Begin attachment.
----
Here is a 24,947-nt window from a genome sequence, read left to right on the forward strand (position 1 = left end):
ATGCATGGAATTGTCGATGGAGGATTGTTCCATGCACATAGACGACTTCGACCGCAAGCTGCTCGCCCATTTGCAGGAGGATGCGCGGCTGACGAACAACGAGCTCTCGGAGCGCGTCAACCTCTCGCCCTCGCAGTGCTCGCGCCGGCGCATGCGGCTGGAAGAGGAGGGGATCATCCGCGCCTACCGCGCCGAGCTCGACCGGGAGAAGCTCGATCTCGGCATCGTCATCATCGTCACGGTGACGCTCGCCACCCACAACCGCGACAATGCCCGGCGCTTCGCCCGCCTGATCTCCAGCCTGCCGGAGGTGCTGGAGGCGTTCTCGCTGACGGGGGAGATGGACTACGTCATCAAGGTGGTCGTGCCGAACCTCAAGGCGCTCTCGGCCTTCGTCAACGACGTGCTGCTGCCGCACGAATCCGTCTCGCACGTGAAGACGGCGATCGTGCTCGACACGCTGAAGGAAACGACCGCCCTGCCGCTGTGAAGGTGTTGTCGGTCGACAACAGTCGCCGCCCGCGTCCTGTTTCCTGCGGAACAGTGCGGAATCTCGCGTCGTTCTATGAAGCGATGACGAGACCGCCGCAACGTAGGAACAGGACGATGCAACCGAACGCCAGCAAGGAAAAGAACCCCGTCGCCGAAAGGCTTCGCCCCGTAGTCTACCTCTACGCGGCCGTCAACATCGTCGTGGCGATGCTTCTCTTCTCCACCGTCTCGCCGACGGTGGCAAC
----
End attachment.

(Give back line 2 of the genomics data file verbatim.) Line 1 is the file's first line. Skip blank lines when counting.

ATGCATGGAATTGTCGATGGAGGATTGTTCCATGCACATAGACGACTTCGACCGCAAGCTGCTCGCCCATTTGCAGGAGGATGCGCGGCTGACGAACAACGAGCTCTCGGAGCGCGTCAACCTCTCGCCCTCGCAGTGCTCGCGCCGGCGCATGCGGCTGGAAGAGGAGGGGATCATCCGCGCCTACCGCGCCGAGCTCGACCGGGAGAAGCTCGATCTCGGCATCGTCATCATCGTCACGGTGACGCTCGCCACCCACAACCGCGACAATGCCCGGCGCTTCGCCCGCCTGATCTCCAGCCTGCCGGAGGTGCTGGAGGCGTTCTCGCTGACGGGGGAGATGGACTACGTCATCAAGGTGGTCGTGCCGAACCTCAAGGCGCTCTCGGCCTTCGTCAACGACGTGCTGCTGCCGCACGAATCCGTCTCGCACGTGAAGACGGCGATCGTGCTCGACACGCTGAAGGAAACGACCGCCCTGCCGCTGTGAAGGTGTTGTCGGTCGACAACAGTCGCCGCCCGCGTCCTGTTTCCTGCGGAACAGTGCGGAATCTCGCGTCGTTCTATGAAGCGATGACGAGACCGCCGCAACGTAGGAACAGGACGATGCAACCGAACGCCAGCAAGGAAAAGAACCCCGTCGCCGAAAGGCTTCGCCCCGTAGTCTACCTCTACGCGGCCGTCAACATCGTCGTGGCGATGCTTCTCTTCTCCACCGTCTCGCCGACGGTGGCAAC